It was no real surprise to Kerry when first her mother texted that she’d be home late, then her father texted that his business trip had been extended so that he could assist another client. She almost regretted leaving Char’s home early, just to go home to her quiet empty house, where only the dishwasher awaited her with a load of clean dishes that did need to be put away. The older she got, the more her parents seemed to think that she could handle being home alone for hours or even practically days at a time. Give it another year or two, and her parents would come to the conclusion that really Kerry could just go live by herself because she could feed herself, do laundry herself, and they knew she wouldn’t throw one of those stupid my-parents-aren’t-home drinking parties that every teen movie asserted really did happen.
Which, to be fair, those parties probably did happen somewhere. The people who threw them just didn’t invite the local crazy girl who spent all her time reading about ghosts and faeries.
So, she took care of the chores, turning on a light here where she needed it, then turning it off when she’d finished. From outside, she imagined she looked almost like a will-o-the-wisp wandering from room to room in a trail of lights, until she settled on the sitting room couch with her notes about Luella’s journal open on her laptop screen in front of her, trying to connect dots, wishing she could have the journal itself in her hand. She’d wait to see which happened first: Her mother coming home, or sleep calling her to rest her head.
The rumble of the garage door opener stirred her from her notes, though. The door out to the garage was through the laundry room, which was adjacent to the kitchen, so Kerry snapped her laptop shut and headed to the kitchen to greet her mother.
Her mother swept in and placed her luxury leather purse gently on the hook next to the garage door, precisely in place. Then she shrugged out of her coat with an exasperated sigh and hung that right over the top of the purse.
“I don’t know how I can convince the rest of the city council members that selling Paxwood House to Silphium is a bad idea, when Silphium is almost definitely slipping them vacations passes for when the new Northern Cascades Spa and Wellness Center opens and travel brochures to travel far and wide to Silphium’s more tropical resorts, besides.”
She went to the fridge and opened it up, taking out a bottle of sparkling water as she did.
Kerry did appreciate that even when she was in trouble, her mother still had a way of acknowledging that Kerry was something of a budding journalist, someone who could handle all the facts presented to her deftly.
“And there’s no way to prove that anyone is getting those gifts they’re not allowed to receive because it’s overt bribery of elected officials?” Kerry guessed.
“Exactly.” Her mother set aside the sparkling water, then grabbed out a silicon ziptop bag that contained last night’s leftovers. This went into the microwave.
“Well,” Kerry said, finding an opening in that. “I’ve been doing a bit of research into the history of Paxwood House and the Paxwood family, too. I thought… maybe if could get some human interest stories published about the history of the house, get people in Paxwood thinking about our fierce streak of independence, our founders, and our hometown pride, maybe that could help shift things your way?”
“It couldn’t hurt.” Her mother leaned against the counter, thoughtful. “But, honestly, there’s just a lot of pressure in terms of fiscal responsibility. We have this old city-owned property that’s just sitting there, empty, and it has been sitting empty for over twenty years. We’ve got people who want to buy it and do something with it. Unless I can find another buyer who can place a competitive bid, I just don’t think I’ll be able to sway a simple majority my way.”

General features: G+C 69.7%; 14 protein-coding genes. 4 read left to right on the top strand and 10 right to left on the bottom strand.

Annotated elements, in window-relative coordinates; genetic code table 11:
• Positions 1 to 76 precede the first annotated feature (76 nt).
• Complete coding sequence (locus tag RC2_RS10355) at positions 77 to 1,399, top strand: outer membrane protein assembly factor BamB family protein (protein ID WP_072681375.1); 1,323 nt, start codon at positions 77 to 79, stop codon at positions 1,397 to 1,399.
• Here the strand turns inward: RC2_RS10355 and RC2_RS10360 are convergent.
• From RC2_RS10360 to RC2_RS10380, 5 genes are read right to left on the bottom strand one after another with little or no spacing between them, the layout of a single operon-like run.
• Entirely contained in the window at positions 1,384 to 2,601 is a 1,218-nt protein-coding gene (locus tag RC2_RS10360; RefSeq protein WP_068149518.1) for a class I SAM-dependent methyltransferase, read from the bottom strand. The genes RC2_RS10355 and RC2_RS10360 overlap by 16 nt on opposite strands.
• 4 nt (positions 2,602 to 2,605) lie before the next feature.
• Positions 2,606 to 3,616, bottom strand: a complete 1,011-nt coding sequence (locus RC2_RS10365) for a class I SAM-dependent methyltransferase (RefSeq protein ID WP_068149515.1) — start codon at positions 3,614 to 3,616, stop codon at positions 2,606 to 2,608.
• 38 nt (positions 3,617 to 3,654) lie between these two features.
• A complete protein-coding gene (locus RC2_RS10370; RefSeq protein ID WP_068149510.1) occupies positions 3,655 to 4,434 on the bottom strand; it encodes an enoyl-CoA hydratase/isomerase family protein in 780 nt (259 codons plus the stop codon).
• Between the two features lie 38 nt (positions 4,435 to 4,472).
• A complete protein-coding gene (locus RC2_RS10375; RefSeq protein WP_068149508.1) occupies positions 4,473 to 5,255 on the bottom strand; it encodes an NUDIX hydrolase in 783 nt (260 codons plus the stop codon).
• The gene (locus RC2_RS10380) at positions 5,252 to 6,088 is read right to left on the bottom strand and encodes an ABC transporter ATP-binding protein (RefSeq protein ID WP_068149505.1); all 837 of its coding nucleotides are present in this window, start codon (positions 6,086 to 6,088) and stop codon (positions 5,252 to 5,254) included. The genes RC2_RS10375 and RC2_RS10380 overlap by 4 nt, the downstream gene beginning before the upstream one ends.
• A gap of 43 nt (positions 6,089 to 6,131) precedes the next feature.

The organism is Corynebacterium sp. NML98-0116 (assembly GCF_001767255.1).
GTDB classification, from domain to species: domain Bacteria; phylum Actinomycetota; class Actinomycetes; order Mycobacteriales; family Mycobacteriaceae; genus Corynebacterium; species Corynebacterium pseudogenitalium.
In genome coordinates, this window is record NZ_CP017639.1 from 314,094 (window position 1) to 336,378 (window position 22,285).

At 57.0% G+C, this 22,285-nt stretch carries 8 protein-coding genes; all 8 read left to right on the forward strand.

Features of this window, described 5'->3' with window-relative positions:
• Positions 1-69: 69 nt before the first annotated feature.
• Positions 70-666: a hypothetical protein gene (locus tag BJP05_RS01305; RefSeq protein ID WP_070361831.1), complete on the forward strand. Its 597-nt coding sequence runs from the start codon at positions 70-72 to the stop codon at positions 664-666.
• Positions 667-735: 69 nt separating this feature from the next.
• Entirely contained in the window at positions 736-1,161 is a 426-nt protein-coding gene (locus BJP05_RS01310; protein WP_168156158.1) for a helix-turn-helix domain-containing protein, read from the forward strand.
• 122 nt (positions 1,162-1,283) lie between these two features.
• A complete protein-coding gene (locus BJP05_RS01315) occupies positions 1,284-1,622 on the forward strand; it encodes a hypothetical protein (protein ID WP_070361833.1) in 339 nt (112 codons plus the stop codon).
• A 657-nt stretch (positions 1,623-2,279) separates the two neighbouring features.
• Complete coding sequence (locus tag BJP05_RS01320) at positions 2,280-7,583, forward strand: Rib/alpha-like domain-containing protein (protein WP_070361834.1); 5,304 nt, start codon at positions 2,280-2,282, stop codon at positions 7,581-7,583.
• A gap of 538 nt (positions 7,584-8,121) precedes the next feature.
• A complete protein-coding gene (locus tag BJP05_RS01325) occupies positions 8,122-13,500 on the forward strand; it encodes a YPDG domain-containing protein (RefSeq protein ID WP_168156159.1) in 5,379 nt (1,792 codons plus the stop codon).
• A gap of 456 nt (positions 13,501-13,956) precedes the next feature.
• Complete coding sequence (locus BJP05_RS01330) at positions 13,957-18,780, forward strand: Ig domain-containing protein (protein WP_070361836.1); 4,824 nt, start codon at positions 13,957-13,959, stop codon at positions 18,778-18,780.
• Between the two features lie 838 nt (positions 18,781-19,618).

“So, I make sure that anything I write isn’t just about town nostalgia. It’s a sales pitch, too.”
The microwave beeped, and her mother grabbed her leftovers, then headed to the dining table. Kerry sat down across from her. Even though the table was the same size as Char’s, even though her family was the same size as Char’s, the table felt vastly emptier with only the two of them sitting at it.
“I can’t really expect my sixteen-year-old daughter to fix all my problems with the magic of journalism, especially when she’s grounded,” Kerry’s mother said, raising an eyebrow. “I appreciate your enthusiasm, though it isn’t going to get you out of the grounding. Anything you’ve found out about the Paxwood family that you think might help, I’m all ears.”
Kerry folded her arms over her chest and leaned back, throwing an intentionally overplayed pout her mother’s way. “Had to try.”
“I was a teenager once, too. I get it.”
“Well, there is one other thing, actually,” Kerry said, tilting her head a bit. She might as well tell her mother about it. Maybe another adult could get Mx. Cardoso talking in even more detail, even if he’d shut Kerry down so hard. “I was asking Mx. Cardoso about the house, and he did mention he has a friend who might be looking to buy a property like that. Maybe you could swing by Cardoso Auto and ask him about it?”
“I’ll put that on my list for tomorrow. They’re a good person, Alex, and their dad and their family have cared about this city a long time.” Her mother nodded, grateful. “Just, stay out of trouble and keep your head down for me for a bit. I don’t need ‘She can’t control her daughter’ to be a personal attack people leverage against me right now when I’m already fighting a losing battle.”
“No trouble at all,” Kerry lied, giving her most demure smile. She’d already agreed to show up at Paxwood House on Saturday. She wasn’t going to back down and give Cody Bennet and company the excuse to call her a coward. They just had to be especially careful not to get caught.
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